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The Scientific Method. Objectives  Define the scientific method.  Compare the 4 parts of the experimental procedure.

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Presentation on theme: "The Scientific Method. Objectives  Define the scientific method.  Compare the 4 parts of the experimental procedure."— Presentation transcript:

1 The Scientific Method

2 Objectives  Define the scientific method.  Compare the 4 parts of the experimental procedure.

3 Science as a Process of Inquiry Science is a way of knowing - a human endeavor emerging from our curiosity about ourselves, the world, and the universe. Good scientists: 1) question nature, believing that answers can be found to their questions; 2) are curious, observant, and passionate about their quest for discovery; 3) are creative & often skeptical.

4 Science as a Process of Inquiry Scientific method: process outlining steps to answer a question. ∙ Not a rigid procedure. ∙ Based on a conviction that phenomena have natural causes. ∙ Requires evidence to logic- ally solve problems. Ask a question, and form- ulate a hypothesis. Make predictions from the hypothesis, and then test the validity of the predictions. Lastly, make a conclusion ✓ ✓ ✓ ✓

5 Science as a Process of Inquiry Scientific method: ∙ Observation – step 1 – An observant person notices something unexpected that can’t be simply explained. Being curious, he or she has a question and must investigate. ∙ Hypothesis – step 2 – He or she attempts to explain the observation. Lastly, make a conclusion ✓ ✓

6 Science as a Process of Inquiry Hypothesis: a testable explanation for an observation. Greek root words: hypo = beneath & thesis = idea or plan. so.. hypothesis means the underlying idea or reason why. Useful hypotheses also have the following characteristics: ∙ reflect past experience, not blind guesses; ∙ must be testable by the scientific method; ∙ can be eliminated but not confirmed with absolute certainty. Confidence increases with repetition. ∙ more than one hypothesis should be proposed for an observation since one alone might bias or restrict the search for evidence.

7 Hypothesis and Prediction Prediction: what to expect if the hypothesis is correct (stated as if…then). Comes after completion of work. A so-so hypothesis and prediction: Plants need Mg to remain healthy; therefore, if I withhold Mg then the plant will die. (How to test health?) A better hypothesis and prediction: (based on research) Plants need Mg to stay green; therefore if I withhold Mg then the plant will yellow (because Mg is an im- portant component of chlorophyll, the green pigment). Measure color.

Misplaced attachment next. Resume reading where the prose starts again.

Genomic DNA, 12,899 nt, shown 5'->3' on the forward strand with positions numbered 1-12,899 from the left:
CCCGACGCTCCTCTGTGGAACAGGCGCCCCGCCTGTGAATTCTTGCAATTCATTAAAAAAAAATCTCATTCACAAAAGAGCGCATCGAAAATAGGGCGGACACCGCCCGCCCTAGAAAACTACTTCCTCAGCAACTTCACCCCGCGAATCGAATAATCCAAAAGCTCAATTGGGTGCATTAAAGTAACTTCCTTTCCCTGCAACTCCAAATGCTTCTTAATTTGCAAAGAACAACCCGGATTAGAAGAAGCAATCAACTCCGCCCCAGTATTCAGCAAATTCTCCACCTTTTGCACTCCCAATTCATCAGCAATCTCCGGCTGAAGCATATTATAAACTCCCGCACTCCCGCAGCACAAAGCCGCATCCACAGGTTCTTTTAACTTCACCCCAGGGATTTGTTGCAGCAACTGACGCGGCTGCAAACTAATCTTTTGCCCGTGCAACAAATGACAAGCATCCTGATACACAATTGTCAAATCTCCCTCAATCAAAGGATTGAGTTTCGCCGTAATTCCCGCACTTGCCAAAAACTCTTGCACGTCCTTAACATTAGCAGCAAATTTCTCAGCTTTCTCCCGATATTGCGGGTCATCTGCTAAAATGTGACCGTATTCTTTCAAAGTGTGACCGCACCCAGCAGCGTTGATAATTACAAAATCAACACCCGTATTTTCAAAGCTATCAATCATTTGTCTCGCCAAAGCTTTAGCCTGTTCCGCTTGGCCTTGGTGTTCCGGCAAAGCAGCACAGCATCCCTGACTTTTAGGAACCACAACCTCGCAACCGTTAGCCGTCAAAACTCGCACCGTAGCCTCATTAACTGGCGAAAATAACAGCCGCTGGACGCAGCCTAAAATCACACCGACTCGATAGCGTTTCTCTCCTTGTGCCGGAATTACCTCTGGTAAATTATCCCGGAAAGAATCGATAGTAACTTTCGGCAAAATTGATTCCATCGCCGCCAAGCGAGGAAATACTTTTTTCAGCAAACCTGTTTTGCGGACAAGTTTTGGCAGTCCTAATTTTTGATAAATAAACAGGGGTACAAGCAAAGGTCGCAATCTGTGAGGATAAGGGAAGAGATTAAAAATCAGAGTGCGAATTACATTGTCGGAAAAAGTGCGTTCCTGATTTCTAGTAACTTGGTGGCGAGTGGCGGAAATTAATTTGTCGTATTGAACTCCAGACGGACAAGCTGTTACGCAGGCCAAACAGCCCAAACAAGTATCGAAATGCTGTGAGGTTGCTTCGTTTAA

8 Hypothesis vs. Theory Hypothesis: underlying idea for an experiment. A hypo- thesis must be testable. Ex: the Earth is flat. Theory: a collection of related hypotheses, which have been tested and supported by experimentation. A theory cannot be directly tested. Ex: Theory of Evolution, Big Bang Theory.

9 Science as a Process of Inquiry Scientific Method: ∙ Experiment – step 3: a controlled test of a hypothesis designed to investigate the effect of only one variable. Variable: a factor or condition, subject to change, that influences the outcome of an experiment. Example: in an experiment testing the growth of plants, the amount of sunlight, fertilization, and water are independent variables that affect plant growth (the dependent variable). Growth depends on water, etc. An experiment has 2 groupings: 1) the experimental group – with one special extra variable. 2) the control group - the variable is missing, all else same.

10 Science as a Process of Inquiry The experimental plan is a subset of the Scientific Method and an elaboration; it includes four parts, or headings, for set- ting up and writing the experiment: 1) Hypothesis - the underlying idea or plan. 2) Set-up - organizing the materials & preparing the methods. 3) Collecting and analyzing the data - the results. 4) Forming a conclusion - the results either agree with your hypothesis, or if they disagree then you must make a new hypothesis.

11 Example of an experimental plan Hypothesis: Plants need magnesium to stay green. M & M: A control group gets no magnesium fertilizer. An experimental group gets magnesium added to the soil (all other indep. variables [water, light, etc.] are the same). Replication: Due to variability, use 4 or more plants / group. Results: Measure leaf color weekly with color chart. Control plants become yellow after 3 weeks, but the other plants stay green. Conclusion: Plants need magnesium to stay green. Next question: What makes plants green? A pigment or what?

12 Example of an experimental plan Materials & Methods: Fully describe every detail of the set-up so another person would be able to copy the plan exactly. Plants used: their common and scientific names. Chemicals used: their concentrations, and their source. Soil type and source; pot size; air temperatures. Light source and amount. Water: amount and how often. Sample size: at least 4 samples per treatment.

13 Example of an experimental plan Results: Analyze the data Describe results in words; use tables & graphs to help explain There must be a statistical evaluation of the data to show that it is truly valid; compare means not individual samples. If error bars overlap, there is no real difference in the means.

14 Science as a Process of Inquiry Scientific Method: ∙ Conclusion – step 4: Is the hypothesis supported by the investigation; can it be justified? ∙ Is the result due to chance or random error? ∙ This is the reason for replication – to be sure. ∙ Statistics are necessary to be convincing. ∙ Must be ~95% certain, or do more work. ∙ What are weaknesses of the work? ∙ Poor replication, data collection, or plan? ∙ How could the work be improved? ∙ What is the value of the work to others?

15 The Scientific Method


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